A forgotten modern classic
This amp was surprisingly a huge flop in the sales department, its failure can be largely traced to the reintroduction of the Marhsall DSL range, as well as the Fender Blues Junior III. What it lacked in sales, it more than makes up in mojo. This is a 15 watt, all tube amp loaded with two 6v6 power tubes, and two 12ax7s preamp tubes. It is equipped with a short reverb tank, and a serial effects loop. The combo comes with a 12" Celestion 70-80 speaker. The best feature of this amp is none of the previous items. It is the wonderful, 3-band Bandexall eq. This eq section allows for complete reshaping of the voice of the amp, going from the warm, bright fatness of a deluxe, to the throaty, karang of a Marshall to the chime of a Vox, this tone stack can do it, or get really close. Also, if the preamp gain is all the way up, cranking the mids and bass adds gain and punch. The amp is also equipped with a dual power switch, going from 7.5 watts, standby, to 15 watts. The 7.5 watt mode is about 25% quieter, but also 5% darker and thinner. I usually use the 15 watt mode all the time. Since there are only two pre-amp tubes, there is not very much pre-amp gain on tap, with a moderate output guitar, one can get slight breakup. As the volume is increased, the pillowy sag and punch of the 6v6s comes into the equation, adding some breakup, and lots of volume. With the mids all the way up as well, it will be fairly well into crunch territory. It has slightly more breakup than a Princeton, but less than an AC15. The reverb is not like a very popular american amp's. It lacks the "splash" and long decay. It is however, more usable than that certain brand's, in most situations. Finally, there is a myriad of speaker output options on the back, allowing for one 4, 8, or 16 ohm cab, or two 8, or 16 ohm cabs. Overall, this amp is perfect platform for pedals, thanks to that eq section; as well as to be turned up and rocked. Its loud and beautiful clean sounds are to die for as well. It looks super 70s retro cool, and it has a compact cabinet to boot. All of this can be yours for under $550 if you can find one. If you find one keep it.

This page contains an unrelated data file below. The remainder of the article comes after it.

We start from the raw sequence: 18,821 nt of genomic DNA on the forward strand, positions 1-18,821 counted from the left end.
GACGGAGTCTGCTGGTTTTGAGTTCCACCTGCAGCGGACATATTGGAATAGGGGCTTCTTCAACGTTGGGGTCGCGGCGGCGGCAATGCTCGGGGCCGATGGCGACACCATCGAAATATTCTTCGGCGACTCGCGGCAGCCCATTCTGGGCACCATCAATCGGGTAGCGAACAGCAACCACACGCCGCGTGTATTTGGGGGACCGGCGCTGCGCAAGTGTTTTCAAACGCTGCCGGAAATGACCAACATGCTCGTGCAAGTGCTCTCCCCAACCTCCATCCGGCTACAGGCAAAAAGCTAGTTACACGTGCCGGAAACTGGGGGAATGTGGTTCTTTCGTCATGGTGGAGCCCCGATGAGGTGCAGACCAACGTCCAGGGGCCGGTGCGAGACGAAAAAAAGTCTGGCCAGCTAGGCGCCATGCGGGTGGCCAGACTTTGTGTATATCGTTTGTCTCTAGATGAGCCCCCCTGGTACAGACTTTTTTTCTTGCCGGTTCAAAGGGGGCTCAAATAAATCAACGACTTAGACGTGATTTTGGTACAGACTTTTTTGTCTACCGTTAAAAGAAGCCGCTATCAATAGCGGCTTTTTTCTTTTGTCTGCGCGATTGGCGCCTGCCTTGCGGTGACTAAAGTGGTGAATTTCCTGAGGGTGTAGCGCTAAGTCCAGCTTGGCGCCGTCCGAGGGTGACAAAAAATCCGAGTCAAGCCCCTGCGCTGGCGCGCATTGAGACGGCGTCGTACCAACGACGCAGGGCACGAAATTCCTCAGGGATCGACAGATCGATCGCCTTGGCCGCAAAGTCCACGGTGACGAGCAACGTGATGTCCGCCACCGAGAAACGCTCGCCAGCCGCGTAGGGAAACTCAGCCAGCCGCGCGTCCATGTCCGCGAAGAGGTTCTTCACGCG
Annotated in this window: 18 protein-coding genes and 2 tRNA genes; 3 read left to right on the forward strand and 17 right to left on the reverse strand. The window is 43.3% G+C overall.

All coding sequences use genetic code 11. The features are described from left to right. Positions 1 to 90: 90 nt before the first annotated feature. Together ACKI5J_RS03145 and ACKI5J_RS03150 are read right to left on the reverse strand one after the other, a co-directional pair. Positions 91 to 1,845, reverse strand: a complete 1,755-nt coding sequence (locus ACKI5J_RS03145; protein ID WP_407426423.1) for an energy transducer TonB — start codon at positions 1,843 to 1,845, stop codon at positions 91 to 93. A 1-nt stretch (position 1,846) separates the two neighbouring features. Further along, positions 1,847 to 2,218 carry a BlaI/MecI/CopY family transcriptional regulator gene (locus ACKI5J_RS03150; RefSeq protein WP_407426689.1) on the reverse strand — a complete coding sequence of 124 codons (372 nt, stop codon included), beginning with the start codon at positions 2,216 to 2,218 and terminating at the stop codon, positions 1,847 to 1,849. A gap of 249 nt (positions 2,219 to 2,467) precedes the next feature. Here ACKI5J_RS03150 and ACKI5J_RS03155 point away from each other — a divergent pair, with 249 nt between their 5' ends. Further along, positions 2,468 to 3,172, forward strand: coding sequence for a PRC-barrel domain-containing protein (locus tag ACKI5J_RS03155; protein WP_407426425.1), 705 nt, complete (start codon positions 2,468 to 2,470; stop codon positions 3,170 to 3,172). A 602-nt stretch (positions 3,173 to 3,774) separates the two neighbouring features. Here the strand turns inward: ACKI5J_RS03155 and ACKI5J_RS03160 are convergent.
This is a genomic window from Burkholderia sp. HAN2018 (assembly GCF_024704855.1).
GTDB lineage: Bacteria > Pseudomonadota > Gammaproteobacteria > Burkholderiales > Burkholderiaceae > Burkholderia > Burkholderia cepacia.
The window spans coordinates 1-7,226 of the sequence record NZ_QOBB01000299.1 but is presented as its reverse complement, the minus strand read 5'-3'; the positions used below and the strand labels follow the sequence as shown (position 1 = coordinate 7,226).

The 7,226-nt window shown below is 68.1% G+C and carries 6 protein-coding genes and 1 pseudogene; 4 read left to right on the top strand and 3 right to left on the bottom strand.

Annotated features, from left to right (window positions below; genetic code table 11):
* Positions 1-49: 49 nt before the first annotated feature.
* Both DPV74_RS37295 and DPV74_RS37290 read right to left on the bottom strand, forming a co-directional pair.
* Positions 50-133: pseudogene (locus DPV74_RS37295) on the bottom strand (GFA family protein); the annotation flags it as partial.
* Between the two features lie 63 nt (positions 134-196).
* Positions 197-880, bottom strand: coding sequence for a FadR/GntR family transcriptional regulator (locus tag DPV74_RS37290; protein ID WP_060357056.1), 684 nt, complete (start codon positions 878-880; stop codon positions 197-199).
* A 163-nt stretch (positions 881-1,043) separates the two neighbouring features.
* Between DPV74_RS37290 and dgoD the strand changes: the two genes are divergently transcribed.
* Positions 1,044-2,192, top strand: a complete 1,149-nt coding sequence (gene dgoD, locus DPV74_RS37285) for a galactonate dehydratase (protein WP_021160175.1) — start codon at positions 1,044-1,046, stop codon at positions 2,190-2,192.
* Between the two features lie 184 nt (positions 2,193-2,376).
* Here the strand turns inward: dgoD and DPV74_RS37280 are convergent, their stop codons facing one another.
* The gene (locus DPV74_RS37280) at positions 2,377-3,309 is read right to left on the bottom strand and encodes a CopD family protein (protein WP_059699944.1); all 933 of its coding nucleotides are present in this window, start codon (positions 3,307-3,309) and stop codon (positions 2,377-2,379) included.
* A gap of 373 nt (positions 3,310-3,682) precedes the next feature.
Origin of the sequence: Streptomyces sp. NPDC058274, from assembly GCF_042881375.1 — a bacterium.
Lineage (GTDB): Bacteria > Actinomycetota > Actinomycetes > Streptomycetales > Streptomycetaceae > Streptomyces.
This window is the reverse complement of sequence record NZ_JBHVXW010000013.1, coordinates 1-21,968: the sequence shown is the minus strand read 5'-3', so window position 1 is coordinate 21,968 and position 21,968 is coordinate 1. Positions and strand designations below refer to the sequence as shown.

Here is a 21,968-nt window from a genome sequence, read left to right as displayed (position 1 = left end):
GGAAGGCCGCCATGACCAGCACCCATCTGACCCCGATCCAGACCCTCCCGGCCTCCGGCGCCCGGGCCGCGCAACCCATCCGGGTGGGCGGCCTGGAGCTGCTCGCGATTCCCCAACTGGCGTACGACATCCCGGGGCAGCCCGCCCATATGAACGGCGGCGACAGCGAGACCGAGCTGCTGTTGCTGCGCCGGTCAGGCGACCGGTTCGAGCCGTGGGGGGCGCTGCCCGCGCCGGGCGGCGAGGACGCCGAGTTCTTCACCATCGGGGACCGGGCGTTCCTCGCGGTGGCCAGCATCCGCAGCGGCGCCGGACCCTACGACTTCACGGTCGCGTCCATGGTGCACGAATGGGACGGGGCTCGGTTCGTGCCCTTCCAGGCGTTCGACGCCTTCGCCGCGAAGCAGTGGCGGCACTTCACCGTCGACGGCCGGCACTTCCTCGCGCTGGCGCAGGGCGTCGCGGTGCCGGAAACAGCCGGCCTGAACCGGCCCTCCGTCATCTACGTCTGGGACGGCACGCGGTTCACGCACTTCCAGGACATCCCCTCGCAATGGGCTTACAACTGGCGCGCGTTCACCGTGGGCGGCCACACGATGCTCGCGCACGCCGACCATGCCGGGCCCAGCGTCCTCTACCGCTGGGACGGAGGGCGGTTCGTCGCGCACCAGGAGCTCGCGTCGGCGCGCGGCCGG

Ugly but Tasty
This is my fifth amp and second gigging amp currently. I have small practice amps that I use most, and a Peavey Classic 30, which I drive at the few occasions I play live on stages. Recently I only have the opportunity to play in pubs and cafes, where 5 watter practice amps fail and the C30 may be too much to carry and drive. I was negotiating on a used Super Champ, that I knew well, than I changed my mind and ordered a new GVT for the same price. I cannot comment on its live performance yet, but I feel like sharing my first impression. 1. It's HUUGE for a 15 watter amp.Take the Super Champ, and double it in weight and size. May be due to the shape, closed back and dimensions but it even feels harder to carry around than the C30. 2. The design is very functional and robust, with minimal effort to look nice, if any. Apart from using the tipo and colors typical of Ampegs, I don't see they tried to make it look like a vintage amp either, which is, in a way, good. But the quality of the materials and the assembly is so high level you hardly see in mass produced units manufactured n China. It looks like a Custom Shop amp. 3. Features are more than outstanding. I don't think I'd use the effect loop, I prefer serial, but the various options to add external speakers are tempting to experiment with them. No experience with vintage Fenders but to my ears the reverb is beautiful. I've never heard such a spacey reverb in a combo amp, sounds like fresh mountain air. An onboard trem could come handy too, but it may not be an Ampeg thing 4. Both the clean and the dirt sound, and all the shades in between, which you can fine tune with the volume, gain and EQ are very pleasing to my ears. The clean is like how I imagine blackface clean, bright, without being harsh. That's the only option I'm missing from my PV Classic 30. I never use the dirt sound from the PV, which start to sound natural only at breakup after a certain volume, and also needs some equalization, so it's hard to switch back to clean without fiddling with the controls. I believe that's what Neil Young does with his Whizzers. Pedals give me more flexibility, but the higher gain sound of the GVT is so musical that I can't wait to try it live, or just by boosting it.
Summary: the only downer is the weight and size, which are kinda disappointment to me. I think if I had the opportunity to see it before ordering, I may not have bought it. But on the other hand, it appears to be a much better quailty amp, than I expected, capable of sounds that make a lot of fun to play and hear.